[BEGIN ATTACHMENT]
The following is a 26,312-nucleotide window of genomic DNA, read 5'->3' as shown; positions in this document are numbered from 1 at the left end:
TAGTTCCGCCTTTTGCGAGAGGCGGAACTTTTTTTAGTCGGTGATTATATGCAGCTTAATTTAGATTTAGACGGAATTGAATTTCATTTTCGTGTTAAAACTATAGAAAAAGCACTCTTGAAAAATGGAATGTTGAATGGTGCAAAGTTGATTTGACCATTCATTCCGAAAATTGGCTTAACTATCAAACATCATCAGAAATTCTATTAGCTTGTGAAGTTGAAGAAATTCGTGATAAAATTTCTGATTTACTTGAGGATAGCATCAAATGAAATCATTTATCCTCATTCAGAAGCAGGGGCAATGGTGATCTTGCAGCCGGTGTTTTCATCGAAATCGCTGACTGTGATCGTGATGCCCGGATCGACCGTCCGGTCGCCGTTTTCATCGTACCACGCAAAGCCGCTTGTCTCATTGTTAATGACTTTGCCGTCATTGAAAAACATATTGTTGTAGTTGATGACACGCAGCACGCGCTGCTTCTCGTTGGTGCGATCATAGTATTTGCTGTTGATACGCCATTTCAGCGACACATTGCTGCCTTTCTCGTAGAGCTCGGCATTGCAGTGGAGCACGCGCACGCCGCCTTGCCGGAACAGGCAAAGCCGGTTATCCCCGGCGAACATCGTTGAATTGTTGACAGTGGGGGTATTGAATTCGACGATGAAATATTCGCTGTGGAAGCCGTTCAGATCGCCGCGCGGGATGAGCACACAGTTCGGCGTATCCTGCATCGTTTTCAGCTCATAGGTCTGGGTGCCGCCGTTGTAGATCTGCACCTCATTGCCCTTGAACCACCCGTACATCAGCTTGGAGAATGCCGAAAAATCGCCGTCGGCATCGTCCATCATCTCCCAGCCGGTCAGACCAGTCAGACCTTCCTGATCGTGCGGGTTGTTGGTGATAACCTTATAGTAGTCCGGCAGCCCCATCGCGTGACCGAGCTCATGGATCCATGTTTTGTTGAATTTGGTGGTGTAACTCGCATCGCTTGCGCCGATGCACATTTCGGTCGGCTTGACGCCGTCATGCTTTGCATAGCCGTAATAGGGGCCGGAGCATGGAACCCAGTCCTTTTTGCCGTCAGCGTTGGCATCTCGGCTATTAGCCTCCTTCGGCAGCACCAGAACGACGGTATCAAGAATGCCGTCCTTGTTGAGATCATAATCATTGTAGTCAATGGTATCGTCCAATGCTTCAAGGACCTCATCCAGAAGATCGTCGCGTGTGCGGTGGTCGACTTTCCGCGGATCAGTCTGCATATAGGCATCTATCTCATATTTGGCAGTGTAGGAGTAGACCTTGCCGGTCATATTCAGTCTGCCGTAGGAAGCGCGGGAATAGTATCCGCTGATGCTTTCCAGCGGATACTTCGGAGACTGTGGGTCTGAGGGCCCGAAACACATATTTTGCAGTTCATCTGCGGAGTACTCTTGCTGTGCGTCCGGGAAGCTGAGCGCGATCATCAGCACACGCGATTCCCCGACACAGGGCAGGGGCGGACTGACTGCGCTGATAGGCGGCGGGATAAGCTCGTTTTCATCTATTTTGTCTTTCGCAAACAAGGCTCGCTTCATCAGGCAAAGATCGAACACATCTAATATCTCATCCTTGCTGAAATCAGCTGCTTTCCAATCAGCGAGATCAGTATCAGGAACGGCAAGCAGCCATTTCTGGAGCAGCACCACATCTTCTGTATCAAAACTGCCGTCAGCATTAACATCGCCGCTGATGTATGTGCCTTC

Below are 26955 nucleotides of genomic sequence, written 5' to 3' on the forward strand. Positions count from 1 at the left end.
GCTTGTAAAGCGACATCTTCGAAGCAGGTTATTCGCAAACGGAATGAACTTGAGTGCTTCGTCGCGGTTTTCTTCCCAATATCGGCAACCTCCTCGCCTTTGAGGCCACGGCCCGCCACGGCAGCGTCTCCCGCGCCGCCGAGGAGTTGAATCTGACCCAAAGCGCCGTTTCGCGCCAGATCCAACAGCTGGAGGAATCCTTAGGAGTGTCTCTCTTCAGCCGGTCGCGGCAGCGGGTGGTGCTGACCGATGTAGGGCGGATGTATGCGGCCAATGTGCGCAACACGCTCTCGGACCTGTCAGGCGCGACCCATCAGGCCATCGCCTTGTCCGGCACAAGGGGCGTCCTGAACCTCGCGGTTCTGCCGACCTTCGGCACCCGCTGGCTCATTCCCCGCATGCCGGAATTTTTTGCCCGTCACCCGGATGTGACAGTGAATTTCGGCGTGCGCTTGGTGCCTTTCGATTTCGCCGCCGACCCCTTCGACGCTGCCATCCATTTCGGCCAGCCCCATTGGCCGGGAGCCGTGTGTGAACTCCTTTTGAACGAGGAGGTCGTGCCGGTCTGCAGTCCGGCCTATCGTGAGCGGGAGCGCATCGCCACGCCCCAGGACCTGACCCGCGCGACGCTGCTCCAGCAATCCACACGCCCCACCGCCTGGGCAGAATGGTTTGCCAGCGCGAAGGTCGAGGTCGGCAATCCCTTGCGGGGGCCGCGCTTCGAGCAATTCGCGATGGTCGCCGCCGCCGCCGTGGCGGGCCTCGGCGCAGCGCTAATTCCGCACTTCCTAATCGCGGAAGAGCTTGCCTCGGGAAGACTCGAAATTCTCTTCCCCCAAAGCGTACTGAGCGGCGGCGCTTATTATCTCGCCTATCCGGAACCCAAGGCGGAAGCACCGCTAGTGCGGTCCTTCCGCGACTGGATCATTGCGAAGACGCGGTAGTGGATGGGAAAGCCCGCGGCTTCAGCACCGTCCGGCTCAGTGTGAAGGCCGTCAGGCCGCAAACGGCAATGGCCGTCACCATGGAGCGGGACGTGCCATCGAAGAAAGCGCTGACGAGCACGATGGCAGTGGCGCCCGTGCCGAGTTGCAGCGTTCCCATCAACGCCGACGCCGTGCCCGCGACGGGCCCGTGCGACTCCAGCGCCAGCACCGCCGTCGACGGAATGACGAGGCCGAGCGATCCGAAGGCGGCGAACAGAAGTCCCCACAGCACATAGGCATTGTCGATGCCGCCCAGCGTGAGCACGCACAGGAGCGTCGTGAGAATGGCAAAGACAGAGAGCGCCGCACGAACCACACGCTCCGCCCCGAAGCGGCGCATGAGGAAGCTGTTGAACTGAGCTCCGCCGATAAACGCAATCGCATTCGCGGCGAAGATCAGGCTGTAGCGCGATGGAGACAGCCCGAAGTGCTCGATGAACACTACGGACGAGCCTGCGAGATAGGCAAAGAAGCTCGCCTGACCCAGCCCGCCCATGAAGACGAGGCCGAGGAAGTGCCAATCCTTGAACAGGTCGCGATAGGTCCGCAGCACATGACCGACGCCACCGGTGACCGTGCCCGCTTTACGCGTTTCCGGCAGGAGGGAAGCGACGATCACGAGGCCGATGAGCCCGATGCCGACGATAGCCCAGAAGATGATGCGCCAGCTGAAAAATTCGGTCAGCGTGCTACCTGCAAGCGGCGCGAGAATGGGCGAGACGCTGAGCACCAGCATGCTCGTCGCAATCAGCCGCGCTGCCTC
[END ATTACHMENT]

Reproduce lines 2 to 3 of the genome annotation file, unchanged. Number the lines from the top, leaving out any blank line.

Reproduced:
TAGTTCCGCCTTTTGCGAGAGGCGGAACTTTTTTTAGTCGGTGATTATATGCAGCTTAATTTAGATTTAGACGGAATTGAATTTCATTTTCGTGTTAAAACTATAGAAAAAGCACTCTTGAAAAATGGAATGTTGAATGGTGCAAAGTTGATTTGACCATTCATTCCGAAAATTGGCTTAACTATCAAACATCATCAGAAATTCTATTAGCTTGTGAAGTTGAAGAAATTCGTGATAAAATTTCTGATTTACTTGAGGATAGCATCAAATGAAATCATTTATCCTCATTCAGAAGCAGGGGCAATGGTGATCTTGCAGCCGGTGTTTTCATCGAAATCGCTGACTGTGATCGTGATGCCCGGATCGACCGTCCGGTCGCCGTTTTCATCGTACCACGCAAAGCCGCTTGTCTCATTGTTAATGACTTTGCCGTCATTGAAAAACATATTGTTGTAGTTGATGACACGCAGCACGCGCTGCTTCTCGTTGGTGCGATCATAGTATTTGCTGTTGATACGCCATTTCAGCGACACATTGCTGCCTTTCTCGTAGAGCTCGGCATTGCAGTGGAGCACGCGCACGCCGCCTTGCCGGAACAGGCAAAGCCGGTTATCCCCGGCGAACATCGTTGAATTGTTGACAGTGGGGGTATTGAATTCGACGATGAAATATTCGCTGTGGAAGCCGTTCAGATCGCCGCGCGGGATGAGCACACAGTTCGGCGTATCCTGCATCGTTTTCAGCTCATAGGTCTGGGTGCCGCCGTTGTAGATCTGCACCTCATTGCCCTTGAACCACCCGTACATCAGCTTGGAGAATGCCGAAAAATCGCCGTCGGCATCGTCCATCATCTCCCAGCCGGTCAGACCAGTCAGACCTTCCTGATCGTGCGGGTTGTTGGTGATAACCTTATAGTAGTCCGGCAGCCCCATCGCGTGACCGAGCTCATGGATCCATGTTTTGTTGAATTTGGTGGTGTAACTCGCATCGCTTGCGCCGATGCACATTTCGGTCGGCTTGACGCCGTCATGCTTTGCATAGCCGTAATAGGGGCCGGAGCATGGAACCCAGTCCTTTTTGCCGTCAGCGTTGGCATCTCGGCTATTAGCCTCCTTCGGCAGCACCAGAACGACGGTATCAAGAATGCCGTCCTTGTTGAGATCATAATCATTGTAGTCAATGGTATCGTCCAATGCTTCAAGGACCTCATCCAGAAGATCGTCGCGTGTGCGGTGGTCGACTTTCCGCGGATCAGTCTGCATATAGGCATCTATCTCATATTTGGCAGTGTAGGAGTAGACCTTGCCGGTCATATTCAGTCTGCCGTAGGAAGCGCGGGAATAGTATCCGCTGATGCTTTCCAGCGGATACTTCGGAGACTGTGGGTCTGAGGGCCCGAAACACATATTTTGCAGTTCATCTGCGGAGTACTCTTGCTGTGCGTCCGGGAAGCTGAGCGCGATCATCAGCACACGCGATTCCCCGACACAGGGCAGGGGCGGACTGACTGCGCTGATAGGCGGCGGGATAAGCTCGTTTTCATCTATTTTGTCTTTCGCAAACAAGGCTCGCTTCATCAGGCAAAGATCGAACACATCTAATATCTCATCCTTGCTGAAATCAGCTGCTTTCCAATCAGCGAGATCAGTATCAGGAACGGCAAGCAGCCATTTCTGGAGCAGCACCACATCTTCTGTATCAAAACTGCCGTCAGCATTAACATCGCCGCTGATGTATGTGCCTTC

Below are 26955 nucleotides of genomic sequence, written 5' to 3' on the forward strand. Positions count from 1 at the left end.